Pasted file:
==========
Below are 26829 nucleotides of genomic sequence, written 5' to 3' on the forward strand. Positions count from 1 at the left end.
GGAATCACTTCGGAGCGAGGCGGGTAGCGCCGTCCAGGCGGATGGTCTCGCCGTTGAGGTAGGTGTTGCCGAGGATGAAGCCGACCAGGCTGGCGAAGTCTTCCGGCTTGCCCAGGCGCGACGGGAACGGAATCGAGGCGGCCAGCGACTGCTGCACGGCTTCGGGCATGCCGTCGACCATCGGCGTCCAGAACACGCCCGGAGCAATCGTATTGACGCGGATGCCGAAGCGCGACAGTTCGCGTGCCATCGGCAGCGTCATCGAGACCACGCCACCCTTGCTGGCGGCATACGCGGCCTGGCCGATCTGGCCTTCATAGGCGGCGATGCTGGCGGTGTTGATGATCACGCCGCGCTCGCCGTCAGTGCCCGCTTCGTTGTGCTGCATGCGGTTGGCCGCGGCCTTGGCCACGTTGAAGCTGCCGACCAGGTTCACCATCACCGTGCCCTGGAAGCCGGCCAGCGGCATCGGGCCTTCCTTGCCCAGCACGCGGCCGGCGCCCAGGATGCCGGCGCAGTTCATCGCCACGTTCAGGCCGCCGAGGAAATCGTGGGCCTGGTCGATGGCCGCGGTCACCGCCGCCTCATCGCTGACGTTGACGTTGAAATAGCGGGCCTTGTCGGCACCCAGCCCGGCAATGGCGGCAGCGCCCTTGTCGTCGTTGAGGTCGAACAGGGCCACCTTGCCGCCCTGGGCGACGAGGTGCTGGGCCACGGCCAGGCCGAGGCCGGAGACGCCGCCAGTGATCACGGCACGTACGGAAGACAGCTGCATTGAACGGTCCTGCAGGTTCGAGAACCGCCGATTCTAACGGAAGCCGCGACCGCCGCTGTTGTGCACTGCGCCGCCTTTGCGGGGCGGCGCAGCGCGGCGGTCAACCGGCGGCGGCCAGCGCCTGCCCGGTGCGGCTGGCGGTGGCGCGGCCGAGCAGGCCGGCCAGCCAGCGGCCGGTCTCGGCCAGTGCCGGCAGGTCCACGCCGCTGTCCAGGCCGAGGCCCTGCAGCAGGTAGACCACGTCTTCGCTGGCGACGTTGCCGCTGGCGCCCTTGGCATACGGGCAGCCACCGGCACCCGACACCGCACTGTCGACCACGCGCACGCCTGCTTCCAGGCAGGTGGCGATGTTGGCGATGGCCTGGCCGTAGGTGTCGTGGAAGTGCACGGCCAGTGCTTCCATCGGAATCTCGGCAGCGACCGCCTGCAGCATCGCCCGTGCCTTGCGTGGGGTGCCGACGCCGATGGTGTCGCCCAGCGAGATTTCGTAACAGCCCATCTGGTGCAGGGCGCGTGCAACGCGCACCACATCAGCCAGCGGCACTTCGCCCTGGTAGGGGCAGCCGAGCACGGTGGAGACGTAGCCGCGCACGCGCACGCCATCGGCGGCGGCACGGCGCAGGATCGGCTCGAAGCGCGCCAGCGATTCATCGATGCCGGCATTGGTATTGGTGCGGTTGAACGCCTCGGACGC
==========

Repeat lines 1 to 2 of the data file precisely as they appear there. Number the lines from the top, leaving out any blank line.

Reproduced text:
Below are 26829 nucleotides of genomic sequence, written 5' to 3' on the forward strand. Positions count from 1 at the left end.
GGAATCACTTCGGAGCGAGGCGGGTAGCGCCGTCCAGGCGGATGGTCTCGCCGTTGAGGTAGGTGTTGCCGAGGATGAAGCCGACCAGGCTGGCGAAGTCTTCCGGCTTGCCCAGGCGCGACGGGAACGGAATCGAGGCGGCCAGCGACTGCTGCACGGCTTCGGGCATGCCGTCGACCATCGGCGTCCAGAACACGCCCGGAGCAATCGTATTGACGCGGATGCCGAAGCGCGACAGTTCGCGTGCCATCGGCAGCGTCATCGAGACCACGCCACCCTTGCTGGCGGCATACGCGGCCTGGCCGATCTGGCCTTCATAGGCGGCGATGCTGGCGGTGTTGATGATCACGCCGCGCTCGCCGTCAGTGCCCGCTTCGTTGTGCTGCATGCGGTTGGCCGCGGCCTTGGCCACGTTGAAGCTGCCGACCAGGTTCACCATCACCGTGCCCTGGAAGCCGGCCAGCGGCATCGGGCCTTCCTTGCCCAGCACGCGGCCGGCGCCCAGGATGCCGGCGCAGTTCATCGCCACGTTCAGGCCGCCGAGGAAATCGTGGGCCTGGTCGATGGCCGCGGTCACCGCCGCCTCATCGCTGACGTTGACGTTGAAATAGCGGGCCTTGTCGGCACCCAGCCCGGCAATGGCGGCAGCGCCCTTGTCGTCGTTGAGGTCGAACAGGGCCACCTTGCCGCCCTGGGCGACGAGGTGCTGGGCCACGGCCAGGCCGAGGCCGGAGACGCCGCCAGTGATCACGGCACGTACGGAAGACAGCTGCATTGAACGGTCCTGCAGGTTCGAGAACCGCCGATTCTAACGGAAGCCGCGACCGCCGCTGTTGTGCACTGCGCCGCCTTTGCGGGGCGGCGCAGCGCGGCGGTCAACCGGCGGCGGCCAGCGCCTGCCCGGTGCGGCTGGCGGTGGCGCGGCCGAGCAGGCCGGCCAGCCAGCGGCCGGTCTCGGCCAGTGCCGGCAGGTCCACGCCGCTGTCCAGGCCGAGGCCCTGCAGCAGGTAGACCACGTCTTCGCTGGCGACGTTGCCGCTGGCGCCCTTGGCATACGGGCAGCCACCGGCACCCGACACCGCACTGTCGACCACGCGCACGCCTGCTTCCAGGCAGGTGGCGATGTTGGCGATGGCCTGGCCGTAGGTGTCGTGGAAGTGCACGGCCAGTGCTTCCATCGGAATCTCGGCAGCGACCGCCTGCAGCATCGCCCGTGCCTTGCGTGGGGTGCCGACGCCGATGGTGTCGCCCAGCGAGATTTCGTAACAGCCCATCTGGTGCAGGGCGCGTGCAACGCGCACCACATCAGCCAGCGGCACTTCGCCCTGGTAGGGGCAGCCGAGCACGGTGGAGACGTAGCCGCGCACGCGCACGCCATCGGCGGCGGCACGGCGCAGGATCGGCTCGAAGCGCGCCAGCGATTCATCGATGCCGGCATTGGTATTGGTGCGGTTGAACGCCTCGGACGC